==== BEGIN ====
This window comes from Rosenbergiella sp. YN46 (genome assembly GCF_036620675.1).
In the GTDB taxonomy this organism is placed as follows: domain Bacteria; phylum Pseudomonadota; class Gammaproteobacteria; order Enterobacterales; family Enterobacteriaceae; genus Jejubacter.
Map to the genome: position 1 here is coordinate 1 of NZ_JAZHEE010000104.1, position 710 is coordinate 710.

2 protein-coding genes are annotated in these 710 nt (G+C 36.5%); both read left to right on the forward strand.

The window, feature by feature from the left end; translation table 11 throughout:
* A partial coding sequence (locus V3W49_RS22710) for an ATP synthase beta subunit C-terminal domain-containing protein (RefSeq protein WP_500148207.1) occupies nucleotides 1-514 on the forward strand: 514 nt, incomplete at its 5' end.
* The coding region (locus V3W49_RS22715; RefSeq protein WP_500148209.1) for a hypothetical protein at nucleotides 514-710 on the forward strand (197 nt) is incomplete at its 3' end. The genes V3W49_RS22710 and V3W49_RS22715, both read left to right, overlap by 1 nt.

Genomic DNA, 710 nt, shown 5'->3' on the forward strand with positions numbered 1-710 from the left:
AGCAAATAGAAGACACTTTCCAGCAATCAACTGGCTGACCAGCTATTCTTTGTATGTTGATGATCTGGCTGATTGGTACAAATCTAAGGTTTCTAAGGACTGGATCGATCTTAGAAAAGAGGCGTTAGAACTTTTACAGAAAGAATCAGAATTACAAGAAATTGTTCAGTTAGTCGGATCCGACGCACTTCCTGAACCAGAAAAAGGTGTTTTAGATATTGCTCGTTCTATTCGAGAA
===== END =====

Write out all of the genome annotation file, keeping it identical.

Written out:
This window comes from Rosenbergiella sp. YN46 (genome assembly GCF_036620675.1).
In the GTDB taxonomy this organism is placed as follows: domain Bacteria; phylum Pseudomonadota; class Gammaproteobacteria; order Enterobacterales; family Enterobacteriaceae; genus Jejubacter.
Map to the genome: position 1 here is coordinate 1 of NZ_JAZHEE010000104.1, position 710 is coordinate 710.

2 protein-coding genes are annotated in these 710 nt (G+C 36.5%); both read left to right on the forward strand.

The window, feature by feature from the left end; translation table 11 throughout:
* A partial coding sequence (locus V3W49_RS22710) for an ATP synthase beta subunit C-terminal domain-containing protein (RefSeq protein WP_500148207.1) occupies nucleotides 1-514 on the forward strand: 514 nt, incomplete at its 5' end.
* The coding region (locus V3W49_RS22715; RefSeq protein WP_500148209.1) for a hypothetical protein at nucleotides 514-710 on the forward strand (197 nt) is incomplete at its 3' end. The genes V3W49_RS22710 and V3W49_RS22715, both read left to right, overlap by 1 nt.

Genomic DNA, 710 nt, shown 5'->3' on the forward strand with positions numbered 1-710 from the left:
AGCAAATAGAAGACACTTTCCAGCAATCAACTGGCTGACCAGCTATTCTTTGTATGTTGATGATCTGGCTGATTGGTACAAATCTAAGGTTTCTAAGGACTGGATCGATCTTAGAAAAGAGGCGTTAGAACTTTTACAGAAAGAATCAGAATTACAAGAAATTGTTCAGTTAGTCGGATCCGACGCACTTCCTGAACCAGAAAAAGGTGTTTTAGATATTGCTCGTTCTATTCGAGAA